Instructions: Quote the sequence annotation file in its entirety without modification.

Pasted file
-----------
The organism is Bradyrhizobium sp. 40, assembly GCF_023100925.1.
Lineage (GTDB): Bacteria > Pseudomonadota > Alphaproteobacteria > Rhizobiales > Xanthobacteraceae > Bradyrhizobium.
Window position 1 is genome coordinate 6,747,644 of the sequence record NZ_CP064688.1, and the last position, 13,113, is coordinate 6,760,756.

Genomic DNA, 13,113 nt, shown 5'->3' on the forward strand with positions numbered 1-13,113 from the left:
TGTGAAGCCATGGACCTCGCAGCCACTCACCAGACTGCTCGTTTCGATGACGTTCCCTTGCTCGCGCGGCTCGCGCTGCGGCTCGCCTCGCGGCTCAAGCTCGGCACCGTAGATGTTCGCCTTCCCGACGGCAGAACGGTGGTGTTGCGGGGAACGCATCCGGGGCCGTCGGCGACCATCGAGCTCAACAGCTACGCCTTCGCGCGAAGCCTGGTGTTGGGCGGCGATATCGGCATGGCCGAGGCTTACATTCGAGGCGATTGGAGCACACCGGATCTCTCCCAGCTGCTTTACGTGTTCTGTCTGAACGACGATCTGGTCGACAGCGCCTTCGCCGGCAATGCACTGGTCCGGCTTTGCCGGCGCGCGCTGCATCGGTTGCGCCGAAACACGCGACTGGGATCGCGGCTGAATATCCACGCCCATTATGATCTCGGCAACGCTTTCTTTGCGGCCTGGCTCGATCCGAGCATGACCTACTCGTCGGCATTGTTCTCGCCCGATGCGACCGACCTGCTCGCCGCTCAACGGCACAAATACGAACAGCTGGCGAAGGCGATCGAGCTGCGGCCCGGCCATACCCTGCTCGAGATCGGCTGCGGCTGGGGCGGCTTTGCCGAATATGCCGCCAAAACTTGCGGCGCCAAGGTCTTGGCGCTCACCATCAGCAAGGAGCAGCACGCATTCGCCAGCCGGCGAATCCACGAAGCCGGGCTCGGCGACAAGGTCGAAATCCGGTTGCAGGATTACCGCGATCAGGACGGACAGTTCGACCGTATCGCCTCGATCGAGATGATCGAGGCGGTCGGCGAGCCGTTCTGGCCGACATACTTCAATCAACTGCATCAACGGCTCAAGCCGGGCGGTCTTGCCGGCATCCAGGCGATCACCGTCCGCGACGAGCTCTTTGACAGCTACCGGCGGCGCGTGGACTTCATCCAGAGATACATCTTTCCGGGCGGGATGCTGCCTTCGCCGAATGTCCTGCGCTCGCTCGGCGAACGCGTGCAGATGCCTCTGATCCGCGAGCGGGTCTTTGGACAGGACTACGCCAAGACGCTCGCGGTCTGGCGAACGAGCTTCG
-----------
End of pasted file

The organism is Bradyrhizobium sp. 40, assembly GCF_023100925.1.
Lineage (GTDB): Bacteria > Pseudomonadota > Alphaproteobacteria > Rhizobiales > Xanthobacteraceae > Bradyrhizobium.
Window position 1 is genome coordinate 6,747,644 of the sequence record NZ_CP064688.1, and the last position, 13,113, is coordinate 6,760,756.

Genomic DNA, 13,113 nt, shown 5'->3' on the forward strand with positions numbered 1-13,113 from the left:
TGTGAAGCCATGGACCTCGCAGCCACTCACCAGACTGCTCGTTTCGATGACGTTCCCTTGCTCGCGCGGCTCGCGCTGCGGCTCGCCTCGCGGCTCAAGCTCGGCACCGTAGATGTTCGCCTTCCCGACGGCAGAACGGTGGTGTTGCGGGGAACGCATCCGGGGCCGTCGGCGACCATCGAGCTCAACAGCTACGCCTTCGCGCGAAGCCTGGTGTTGGGCGGCGATATCGGCATGGCCGAGGCTTACATTCGAGGCGATTGGAGCACACCGGATCTCTCCCAGCTGCTTTACGTGTTCTGTCTGAACGACGATCTGGTCGACAGCGCCTTCGCCGGCAATGCACTGGTCCGGCTTTGCCGGCGCGCGCTGCATCGGTTGCGCCGAAACACGCGACTGGGATCGCGGCTGAATATCCACGCCCATTATGATCTCGGCAACGCTTTCTTTGCGGCCTGGCTCGATCCGAGCATGACCTACTCGTCGGCATTGTTCTCGCCCGATGCGACCGACCTGCTCGCCGCTCAACGGCACAAATACGAACAGCTGGCGAAGGCGATCGAGCTGCGGCCCGGCCATACCCTGCTCGAGATCGGCTGCGGCTGGGGCGGCTTTGCCGAATATGCCGCCAAAACTTGCGGCGCCAAGGTCTTGGCGCTCACCATCAGCAAGGAGCAGCACGCATTCGCCAGCCGGCGAATCCACGAAGCCGGGCTCGGCGACAAGGTCGAAATCCGGTTGCAGGATTACCGCGATCAGGACGGACAGTTCGACCGTATCGCCTCGATCGAGATGATCGAGGCGGTCGGCGAGCCGTTCTGGCCGACATACTTCAATCAACTGCATCAACGGCTCAAGCCGGGCGGTCTTGCCGGCATCCAGGCGATCACCGTCCGCGACGAGCTCTTTGACAGCTACCGGCGGCGCGTGGACTTCATCCAGAGATACATCTTTCCGGGCGGGATGCTGCCTTCGCCGAATGTCCTGCGCTCGCTCGGCGAACGCGTGCAGATGCCTCTGATCCGCGAGCGGGTCTTTGGACAGGACTACGCCAAGACGCTCGCGGTCTGGCGAACGAGCTTCG